When you see the headlines about what college costs today, the notion of saving up enough to cover it all can seem daunting.
But first, it’s important to understand what a profound difference it can make if your child is not fully relying on student loans to cover those endlessly increasing tuition costs.
As an example, let’s say your student attends a four-year program at one of Minnesota’s state universities, and the total cost comes to $36,000. Here’s what happens if the entire amount is funded by loans.
- Loans: $36,000
- Interest rate: 6 percent
- Repayment: 15 years
- Interest: $18,682
- Total loan costs: $64,682
As you can see, saving now instead of repaying later translates into significant savings. One smart way to save is to invest under the Minnesota College Savings Plan. These 529 accounts let you earn interest on your investments without tax penalties, making your upfront investment stretch even further. Finally, you can start investing for as little as what you’d spend on a typical pizza night.
Making saving for college more palatable
The idea of saving $36,000 on top of every other household and family expense may make you gasp. When it comes to paying for college, think of it as sewing a quilt. To your 529 plan, you’ll add federal assistance, income from part-time jobs, work-study programs, scholarship packages, even gifts from family members. In the end, these can reduce your student’s reliance on student loans.
Whatever age your child is, these tips can help you prepare for your child's future education.
Gifts: Let family members know that you opened a 529 account and encourage them to consider making a contribution as part of their holiday and birthday gift giving.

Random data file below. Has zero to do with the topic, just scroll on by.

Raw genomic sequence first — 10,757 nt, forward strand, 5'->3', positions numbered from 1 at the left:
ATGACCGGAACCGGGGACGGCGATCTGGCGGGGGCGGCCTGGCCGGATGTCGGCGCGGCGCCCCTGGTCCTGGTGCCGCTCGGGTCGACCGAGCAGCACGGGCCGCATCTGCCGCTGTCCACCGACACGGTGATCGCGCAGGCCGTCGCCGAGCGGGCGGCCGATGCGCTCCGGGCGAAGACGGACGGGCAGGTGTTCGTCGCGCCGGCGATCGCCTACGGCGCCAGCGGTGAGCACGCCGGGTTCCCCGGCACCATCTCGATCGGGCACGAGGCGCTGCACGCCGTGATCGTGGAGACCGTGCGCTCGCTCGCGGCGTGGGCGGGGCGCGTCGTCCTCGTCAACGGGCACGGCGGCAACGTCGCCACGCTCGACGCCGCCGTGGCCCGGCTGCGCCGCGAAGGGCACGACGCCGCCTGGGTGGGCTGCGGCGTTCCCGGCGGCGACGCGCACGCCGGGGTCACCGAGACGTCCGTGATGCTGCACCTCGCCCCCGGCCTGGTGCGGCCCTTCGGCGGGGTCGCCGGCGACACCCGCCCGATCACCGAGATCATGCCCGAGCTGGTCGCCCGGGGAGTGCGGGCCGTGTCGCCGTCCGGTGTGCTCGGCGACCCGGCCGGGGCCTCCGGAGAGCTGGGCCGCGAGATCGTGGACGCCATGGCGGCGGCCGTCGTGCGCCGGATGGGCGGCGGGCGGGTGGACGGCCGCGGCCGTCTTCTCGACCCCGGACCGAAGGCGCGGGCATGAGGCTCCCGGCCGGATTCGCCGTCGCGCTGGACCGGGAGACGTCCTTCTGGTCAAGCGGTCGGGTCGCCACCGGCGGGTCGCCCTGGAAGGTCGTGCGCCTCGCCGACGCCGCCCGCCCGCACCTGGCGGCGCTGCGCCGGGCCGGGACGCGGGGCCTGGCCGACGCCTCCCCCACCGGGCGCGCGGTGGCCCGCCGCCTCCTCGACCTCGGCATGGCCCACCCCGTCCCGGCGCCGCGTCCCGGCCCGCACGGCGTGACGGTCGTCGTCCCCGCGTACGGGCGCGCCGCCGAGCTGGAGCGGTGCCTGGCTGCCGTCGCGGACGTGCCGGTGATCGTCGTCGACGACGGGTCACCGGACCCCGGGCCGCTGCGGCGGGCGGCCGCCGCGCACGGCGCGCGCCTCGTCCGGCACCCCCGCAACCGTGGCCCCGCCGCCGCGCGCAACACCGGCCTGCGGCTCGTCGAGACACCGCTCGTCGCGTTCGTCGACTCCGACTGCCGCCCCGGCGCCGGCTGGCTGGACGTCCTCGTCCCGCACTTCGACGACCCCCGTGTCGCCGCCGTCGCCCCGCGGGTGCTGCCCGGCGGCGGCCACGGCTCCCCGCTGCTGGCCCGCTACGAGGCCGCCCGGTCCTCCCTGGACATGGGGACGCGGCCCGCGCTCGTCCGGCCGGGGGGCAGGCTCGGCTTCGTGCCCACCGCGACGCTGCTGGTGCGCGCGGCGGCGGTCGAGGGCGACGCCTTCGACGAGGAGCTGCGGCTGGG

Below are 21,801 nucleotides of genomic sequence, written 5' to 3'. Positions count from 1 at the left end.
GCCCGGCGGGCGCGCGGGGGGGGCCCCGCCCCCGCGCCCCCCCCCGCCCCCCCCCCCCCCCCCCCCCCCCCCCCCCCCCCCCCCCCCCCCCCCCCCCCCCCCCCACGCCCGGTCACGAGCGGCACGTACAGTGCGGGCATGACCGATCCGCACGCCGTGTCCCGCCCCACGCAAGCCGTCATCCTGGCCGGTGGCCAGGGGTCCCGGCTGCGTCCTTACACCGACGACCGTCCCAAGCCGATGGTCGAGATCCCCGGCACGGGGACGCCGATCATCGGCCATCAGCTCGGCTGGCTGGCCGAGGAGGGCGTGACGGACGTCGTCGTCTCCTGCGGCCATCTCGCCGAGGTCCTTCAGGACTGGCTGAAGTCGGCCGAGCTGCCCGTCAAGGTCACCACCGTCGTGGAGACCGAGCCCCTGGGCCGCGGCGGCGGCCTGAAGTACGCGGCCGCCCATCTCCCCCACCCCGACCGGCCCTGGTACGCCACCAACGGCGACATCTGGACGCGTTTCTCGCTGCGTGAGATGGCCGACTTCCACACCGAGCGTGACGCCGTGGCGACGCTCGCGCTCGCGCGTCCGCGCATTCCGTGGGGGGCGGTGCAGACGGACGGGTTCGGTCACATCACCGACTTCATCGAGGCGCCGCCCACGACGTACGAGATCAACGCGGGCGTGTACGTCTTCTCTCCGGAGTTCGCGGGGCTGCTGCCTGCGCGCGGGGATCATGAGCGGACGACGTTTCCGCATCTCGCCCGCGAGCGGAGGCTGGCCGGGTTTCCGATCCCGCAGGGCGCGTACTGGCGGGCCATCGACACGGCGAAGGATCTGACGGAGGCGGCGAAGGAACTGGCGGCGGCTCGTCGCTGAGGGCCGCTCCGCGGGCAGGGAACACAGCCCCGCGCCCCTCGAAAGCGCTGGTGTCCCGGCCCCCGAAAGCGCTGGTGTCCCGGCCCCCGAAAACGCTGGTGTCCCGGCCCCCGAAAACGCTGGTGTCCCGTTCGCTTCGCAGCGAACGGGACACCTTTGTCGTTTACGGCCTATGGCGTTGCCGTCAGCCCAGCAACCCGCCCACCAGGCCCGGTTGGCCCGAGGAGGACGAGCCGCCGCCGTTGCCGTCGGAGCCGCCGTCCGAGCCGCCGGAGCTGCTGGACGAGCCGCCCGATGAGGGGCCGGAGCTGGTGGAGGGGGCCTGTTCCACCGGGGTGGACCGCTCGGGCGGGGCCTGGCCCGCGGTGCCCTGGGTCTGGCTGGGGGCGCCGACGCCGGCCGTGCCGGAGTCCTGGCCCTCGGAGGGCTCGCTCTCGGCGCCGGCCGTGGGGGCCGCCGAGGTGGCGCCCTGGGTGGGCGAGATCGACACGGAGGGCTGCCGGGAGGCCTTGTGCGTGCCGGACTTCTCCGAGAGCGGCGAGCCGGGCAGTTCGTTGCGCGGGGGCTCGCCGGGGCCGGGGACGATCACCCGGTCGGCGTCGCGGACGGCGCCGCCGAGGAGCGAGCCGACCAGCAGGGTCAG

Automation: Using your online banking tools, set up a monthly withdrawal, which will help you grow the account without extra effort. Start small, even if it’s $25 a month, and every six months or so, see if you can increase that contribution by another $5.
Designate: Whenever you land some kind of windfall, whether it’s a gift, inheritance or a tax refund, commit to setting aside a portion for college savings. Whether it’s half or one-third, or the entire amount, establishing this habit at the start of your child’s life can make a big difference on the college fund.
Options: Starting out at one of Minnesota's many community colleges can reduce overall college expenses, especially if there’s one within an easy commute from your home. Consider in-state schools to avoid the significantly higher non-resident fees you'd pay out of state. When your child is in high school, look into the unique opportunity for Minnesota students to earn college credits — for free! Finally, don’t discount private colleges. Some have robust scholarship programs to make costs more affordable for working families.
Involvement: Some families get their kids involved with saving for college from an early age. They may start by always setting aside half of their child’s cash gifts for the 529 account. Later, kids may be required to set aside a percentage of their allowance or part-time job earnings for college. Being a part of the effort makes them feel involved and invested in making sure they achieve their academic goals.
To help you get started in saving for your child’s post-secondary education, MnSaves.orgfeatures plenty of information and resources. Then, with a fee-free savings account from Minnwest Bank, help your child establish good savings habits to help them visualize their bright future. Contact a personal banker today.